Uneven and overly sunny it may be, but as literary love fuses with romantic love at an idyllic college, writer-director-actor Josh Radnor achieves nice-little-movie status and tickles the bookworm heart in his dramedy “Liberal Arts.”
Echoing his filmmaking debut “Happythankyoumoreplease,” Radnor deals with the trials of entering adulthood.
Combining arrested development, light romance and back-to-school themes, the film suggests a mild but worthy mix of Woody Allen, Albert Brooks, Eric Rohmer, “Before Sunrise” and Radnor’s own brand of wit-streaked good-heartedness.
Radnor plays Jesse, an uninspired New York admissions counselor who travels to his beloved Ohio alma mater for the retirement party of literature professor Peter (Richard Jenkins).
He meets Zibby (Elizabeth Olsen), a book-loving, buoyantly idealistic 19-year-old sophomore who reminds him of his former self. Zibby sees in Jesse the life experience she desires. They hit it off.
After Jesse returns home, the two correspond via handwritten letters, and, when Zibby states her wish to date him, Jesse rushes back. They walk, talk and click over books and arts.
But the 16-year gap in their ages troubles Jesse. Is he in love with Zibby or with the college world she represents?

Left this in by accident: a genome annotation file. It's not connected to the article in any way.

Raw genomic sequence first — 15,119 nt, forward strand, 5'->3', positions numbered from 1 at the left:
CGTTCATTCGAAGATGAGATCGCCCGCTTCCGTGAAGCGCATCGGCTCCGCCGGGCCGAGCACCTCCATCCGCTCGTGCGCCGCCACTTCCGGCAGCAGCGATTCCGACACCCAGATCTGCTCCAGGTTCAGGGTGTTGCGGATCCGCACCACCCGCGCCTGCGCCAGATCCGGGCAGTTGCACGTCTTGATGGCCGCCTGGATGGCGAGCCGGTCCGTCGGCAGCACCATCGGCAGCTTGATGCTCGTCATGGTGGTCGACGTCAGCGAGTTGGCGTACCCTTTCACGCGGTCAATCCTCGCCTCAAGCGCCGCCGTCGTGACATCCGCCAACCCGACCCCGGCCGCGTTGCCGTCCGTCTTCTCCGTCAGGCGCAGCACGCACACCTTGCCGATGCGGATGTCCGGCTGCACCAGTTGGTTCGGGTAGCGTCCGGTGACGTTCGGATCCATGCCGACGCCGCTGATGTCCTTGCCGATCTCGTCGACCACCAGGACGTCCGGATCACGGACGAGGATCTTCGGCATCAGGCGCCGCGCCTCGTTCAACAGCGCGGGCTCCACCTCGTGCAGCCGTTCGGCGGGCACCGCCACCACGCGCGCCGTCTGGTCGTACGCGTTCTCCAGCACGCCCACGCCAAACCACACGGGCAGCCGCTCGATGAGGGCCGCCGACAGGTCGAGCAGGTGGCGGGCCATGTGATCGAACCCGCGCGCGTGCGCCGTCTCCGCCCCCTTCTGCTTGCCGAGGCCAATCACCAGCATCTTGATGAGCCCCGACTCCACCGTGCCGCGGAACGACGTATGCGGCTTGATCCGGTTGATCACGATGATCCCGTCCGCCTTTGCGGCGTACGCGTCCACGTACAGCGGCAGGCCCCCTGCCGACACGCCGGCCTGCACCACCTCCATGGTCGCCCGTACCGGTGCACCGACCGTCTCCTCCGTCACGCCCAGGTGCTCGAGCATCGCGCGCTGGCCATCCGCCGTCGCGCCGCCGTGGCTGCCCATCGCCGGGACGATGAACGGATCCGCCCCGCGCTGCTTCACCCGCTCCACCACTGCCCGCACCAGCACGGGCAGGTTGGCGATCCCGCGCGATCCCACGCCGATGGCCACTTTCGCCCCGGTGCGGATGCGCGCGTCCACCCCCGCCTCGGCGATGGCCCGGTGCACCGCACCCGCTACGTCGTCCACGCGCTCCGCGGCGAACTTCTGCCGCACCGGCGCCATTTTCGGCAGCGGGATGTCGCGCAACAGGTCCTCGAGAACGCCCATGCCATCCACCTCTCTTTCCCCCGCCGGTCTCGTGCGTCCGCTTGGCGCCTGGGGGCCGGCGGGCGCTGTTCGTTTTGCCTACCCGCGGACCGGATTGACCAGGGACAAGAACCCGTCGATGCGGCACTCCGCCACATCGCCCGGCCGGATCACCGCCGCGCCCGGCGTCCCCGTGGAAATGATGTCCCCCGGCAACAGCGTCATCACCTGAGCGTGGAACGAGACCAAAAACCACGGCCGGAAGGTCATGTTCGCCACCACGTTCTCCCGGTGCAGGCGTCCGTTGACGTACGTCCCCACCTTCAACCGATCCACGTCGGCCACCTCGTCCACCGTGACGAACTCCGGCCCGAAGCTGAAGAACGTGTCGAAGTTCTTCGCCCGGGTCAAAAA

The movie isn’t of the caliber of the one-liner fests and talky romances by the aforementioned notables. Radnor includes hackneyed devices such as voice-over readings of the pair’s letters.
Sometimes he overdoes the indie quirkiness. A subplot involving a depressed bookworm (John Magaro) unfolds predictably. A kooky philosopher (Zac Efron) gets tiresome.
As an actor, Radnor (“How I Met Your Mother”) is believable but bland in a role that needs to convey conflict and passion.
Yet the pluses outweigh the drawbacks. The movie congeals as an entertaining back-to-college ride, an appealing love story and a celebration of books that is so goopily old-fashioned that it might prompt you to curl up with a good volume.
Radnor injects enough bite to offset his weakness for the rosy, and the film succeeds as a seriocomic look at 30-somethings living in times that offer few incentives to grow up.
Chuckle material includes a scene in which Jesse does the math: When he was Zibby’s age, Zibby was, yikes, 3; when he’s 87, she’ll be, whew, a palatable 71.
Olsen sparkles. Mixing maturity and innocence, she is luminously credible and radiates an intelligence rarely allowed in young romantic heroines.
As the retiring professor terrified of a life without the classroom, Jenkins, too, shines, and Allison Janney is so darkly amusing that you wonder if she accidentally stumbled in from a Todd Solondz set. Her portrayal of possibly the world’s most unromantic romantics instructor is unforgettable.